PG-13, despite the fact that the movie is absolutely terrifying from moment one.
DIRECTOR: M. Night Shyamalan
I'm just going to get it out of the way now. SPOILERS. I have to talk about spoilers with this movie. It's a Shyamalan film, so the very nature of discourse will involve spoilers. Do you understand how hard it was to not talk about The Sixth Sense in a film class when the book constantly referenced it? It's a burden...a heavy burden that I bear.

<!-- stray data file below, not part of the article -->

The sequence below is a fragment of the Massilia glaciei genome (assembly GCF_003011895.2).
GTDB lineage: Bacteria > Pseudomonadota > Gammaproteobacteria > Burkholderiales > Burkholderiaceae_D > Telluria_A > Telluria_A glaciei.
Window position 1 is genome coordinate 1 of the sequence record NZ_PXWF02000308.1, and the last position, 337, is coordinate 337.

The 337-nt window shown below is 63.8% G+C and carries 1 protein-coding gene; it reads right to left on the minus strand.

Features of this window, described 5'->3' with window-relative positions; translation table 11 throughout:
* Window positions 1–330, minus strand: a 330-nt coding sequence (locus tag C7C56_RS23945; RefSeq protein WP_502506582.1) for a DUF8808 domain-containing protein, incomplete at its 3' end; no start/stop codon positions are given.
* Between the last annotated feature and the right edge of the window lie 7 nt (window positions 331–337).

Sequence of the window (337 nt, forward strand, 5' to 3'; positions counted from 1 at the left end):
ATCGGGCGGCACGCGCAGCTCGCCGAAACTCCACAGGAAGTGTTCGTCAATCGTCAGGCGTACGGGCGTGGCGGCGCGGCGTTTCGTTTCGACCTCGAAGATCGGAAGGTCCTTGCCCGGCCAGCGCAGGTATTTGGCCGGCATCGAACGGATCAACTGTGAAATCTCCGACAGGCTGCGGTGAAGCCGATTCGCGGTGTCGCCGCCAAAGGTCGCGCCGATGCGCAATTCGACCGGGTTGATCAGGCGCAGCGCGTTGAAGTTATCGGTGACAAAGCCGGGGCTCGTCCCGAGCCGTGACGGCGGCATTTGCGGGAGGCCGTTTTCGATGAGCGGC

And apparently M. Night Shyamalan remembered how to make movies again. He went through a rough patch. I feel like this is petty and spiteful, but I have to compare his directing career to Cuba Gooding Jr.'s acting career. He was a golden boy so quickly that there was no way to possibly maintain the level of quality he presented first thing. My students have all seen The Sixth Sense and the consensus is that it is mostly meh with the exception of the ending. Yeah, they may have a point, but I remember how that movie crushed. That movie had everyone scared. I thought the movie was terrifying. That was probably one of the first really solid PG-13 horror movies and I bought into it, hook-line-and-sinker. The movie was so scary. Then he had Unbreakable (more on that later) and I loved that even more...but that's only probably because I'm a dirty hipster who has a film blog that is being abandoned like a sinking ship. (My God! I'm the Shyamalan / Cuba Gooding Jr. of blogs!) Then I remember Signs coming out. Signs was a completely reasonable film, but those twists were becoming less important. Yet, he kept defining himself as the twist director. The Village had a twist that was pretty groan worthy and the world hated The Lady in the Water, a movie that I maintain was pretty solid. But I even refuse to watch that movie again in fear that I was absolutely insane and it was just the moment that convinced me that it was good. But that's when things got really bad. There was just a string of movies that were just awful. I mean, I gave a few of them a chance, but these movies were borderline unwatchable. The Happening was so disappointing. I just saw this director become desperate for another hit like The Sixth Sense. The acting was gone and this guy who had this vision just disappeared. (By the way, I'm also despondent because Weebly just deleted most of this article and I'm trying to recreated it from the point it last saved. The horror!) It was only with The Visit that there was a change in personality. M. Night Shyamalan made a fairly scary found footage movie. That's a tall order into today's film climate. Then this movie showed a movie that I hadn't seen in a while. I saw the hungry filmmaker who knew how to handle the camera. He knew how to make the movie suspenseful while forcing me to ask questions. He respected me enough to not spoon feed me information hand over fist. The movie felt personal again and I loved that. He stopped trying to be Alfred Hitchcock and he just became this awesome filmmaker again. Hitchcock never tried to be the mythical Hitchcock. He was an innovator and he always tried making the best movie he could. Yes, Hitchcock was the Master of Suspense, but he was a personal guy too. He liked dark humor and he would occasionally go off book and make odd movies. He made a romantic comedy named Mr. & Mrs. Smith, not associated with the spy comedy with Brad Pitt and Angelina Jolie. Sure, the movie bombed, but I never got the vibe that it really crushed him. The second that Shyamalan stopped trying to be the Shyamalan known for his twists and gimmicks, the movie got good again.